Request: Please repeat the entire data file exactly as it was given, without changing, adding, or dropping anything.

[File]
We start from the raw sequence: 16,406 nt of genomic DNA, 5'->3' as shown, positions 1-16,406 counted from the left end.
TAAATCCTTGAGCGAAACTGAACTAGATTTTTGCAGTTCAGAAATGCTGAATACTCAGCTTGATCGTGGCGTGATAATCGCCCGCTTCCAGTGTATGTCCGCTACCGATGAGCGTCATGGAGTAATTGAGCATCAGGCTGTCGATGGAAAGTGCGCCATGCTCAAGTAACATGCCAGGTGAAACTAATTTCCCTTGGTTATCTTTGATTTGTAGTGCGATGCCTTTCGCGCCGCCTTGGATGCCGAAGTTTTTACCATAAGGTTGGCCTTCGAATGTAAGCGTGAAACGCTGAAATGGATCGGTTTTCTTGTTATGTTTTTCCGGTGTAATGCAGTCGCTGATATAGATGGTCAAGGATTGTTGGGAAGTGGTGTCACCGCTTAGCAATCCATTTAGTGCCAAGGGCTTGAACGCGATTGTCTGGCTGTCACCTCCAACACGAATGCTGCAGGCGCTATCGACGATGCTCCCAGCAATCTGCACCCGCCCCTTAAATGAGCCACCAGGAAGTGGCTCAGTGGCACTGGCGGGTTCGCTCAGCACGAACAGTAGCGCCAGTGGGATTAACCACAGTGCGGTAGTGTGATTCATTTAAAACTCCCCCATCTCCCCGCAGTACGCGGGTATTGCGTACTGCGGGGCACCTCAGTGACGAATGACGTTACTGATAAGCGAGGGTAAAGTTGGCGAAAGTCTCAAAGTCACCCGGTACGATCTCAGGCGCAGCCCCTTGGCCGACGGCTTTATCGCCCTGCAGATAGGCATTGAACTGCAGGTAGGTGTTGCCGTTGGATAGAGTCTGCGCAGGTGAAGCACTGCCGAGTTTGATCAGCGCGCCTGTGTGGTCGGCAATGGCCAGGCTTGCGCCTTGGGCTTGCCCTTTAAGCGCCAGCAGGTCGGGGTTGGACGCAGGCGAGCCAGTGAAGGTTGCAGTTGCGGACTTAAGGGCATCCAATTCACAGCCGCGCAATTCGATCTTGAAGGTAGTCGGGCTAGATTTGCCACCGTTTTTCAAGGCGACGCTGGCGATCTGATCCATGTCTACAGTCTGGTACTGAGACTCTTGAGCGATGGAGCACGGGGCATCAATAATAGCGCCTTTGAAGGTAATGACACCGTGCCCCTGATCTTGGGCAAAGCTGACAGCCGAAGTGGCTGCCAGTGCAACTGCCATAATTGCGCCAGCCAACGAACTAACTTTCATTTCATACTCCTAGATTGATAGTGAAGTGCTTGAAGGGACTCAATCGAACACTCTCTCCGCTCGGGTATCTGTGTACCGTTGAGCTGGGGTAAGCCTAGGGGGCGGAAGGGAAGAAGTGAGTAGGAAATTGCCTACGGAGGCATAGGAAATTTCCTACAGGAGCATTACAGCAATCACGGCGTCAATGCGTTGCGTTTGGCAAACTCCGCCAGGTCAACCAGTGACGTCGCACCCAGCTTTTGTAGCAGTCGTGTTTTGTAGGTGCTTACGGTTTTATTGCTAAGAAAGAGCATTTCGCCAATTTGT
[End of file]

We start from the raw sequence: 16,406 nt of genomic DNA, 5'->3' as shown, positions 1-16,406 counted from the left end.
TAAATCCTTGAGCGAAACTGAACTAGATTTTTGCAGTTCAGAAATGCTGAATACTCAGCTTGATCGTGGCGTGATAATCGCCCGCTTCCAGTGTATGTCCGCTACCGATGAGCGTCATGGAGTAATTGAGCATCAGGCTGTCGATGGAAAGTGCGCCATGCTCAAGTAACATGCCAGGTGAAACTAATTTCCCTTGGTTATCTTTGATTTGTAGTGCGATGCCTTTCGCGCCGCCTTGGATGCCGAAGTTTTTACCATAAGGTTGGCCTTCGAATGTAAGCGTGAAACGCTGAAATGGATCGGTTTTCTTGTTATGTTTTTCCGGTGTAATGCAGTCGCTGATATAGATGGTCAAGGATTGTTGGGAAGTGGTGTCACCGCTTAGCAATCCATTTAGTGCCAAGGGCTTGAACGCGATTGTCTGGCTGTCACCTCCAACACGAATGCTGCAGGCGCTATCGACGATGCTCCCAGCAATCTGCACCCGCCCCTTAAATGAGCCACCAGGAAGTGGCTCAGTGGCACTGGCGGGTTCGCTCAGCACGAACAGTAGCGCCAGTGGGATTAACCACAGTGCGGTAGTGTGATTCATTTAAAACTCCCCCATCTCCCCGCAGTACGCGGGTATTGCGTACTGCGGGGCACCTCAGTGACGAATGACGTTACTGATAAGCGAGGGTAAAGTTGGCGAAAGTCTCAAAGTCACCCGGTACGATCTCAGGCGCAGCCCCTTGGCCGACGGCTTTATCGCCCTGCAGATAGGCATTGAACTGCAGGTAGGTGTTGCCGTTGGATAGAGTCTGCGCAGGTGAAGCACTGCCGAGTTTGATCAGCGCGCCTGTGTGGTCGGCAATGGCCAGGCTTGCGCCTTGGGCTTGCCCTTTAAGCGCCAGCAGGTCGGGGTTGGACGCAGGCGAGCCAGTGAAGGTTGCAGTTGCGGACTTAAGGGCATCCAATTCACAGCCGCGCAATTCGATCTTGAAGGTAGTCGGGCTAGATTTGCCACCGTTTTTCAAGGCGACGCTGGCGATCTGATCCATGTCTACAGTCTGGTACTGAGACTCTTGAGCGATGGAGCACGGGGCATCAATAATAGCGCCTTTGAAGGTAATGACACCGTGCCCCTGATCTTGGGCAAAGCTGACAGCCGAAGTGGCTGCCAGTGCAACTGCCATAATTGCGCCAGCCAACGAACTAACTTTCATTTCATACTCCTAGATTGATAGTGAAGTGCTTGAAGGGACTCAATCGAACACTCTCTCCGCTCGGGTATCTGTGTACCGTTGAGCTGGGGTAAGCCTAGGGGGCGGAAGGGAAGAAGTGAGTAGGAAATTGCCTACGGAGGCATAGGAAATTTCCTACAGGAGCATTACAGCAATCACGGCGTCAATGCGTTGCGTTTGGCAAACTCCGCCAGGTCAACCAGTGACGTCGCACCCAGCTTTTGTAGCAGTCGTGTTTTGTAGGTGCTTACGGTTTTATTGCTAAGAAAGAGCATTTCGCCAATTTGT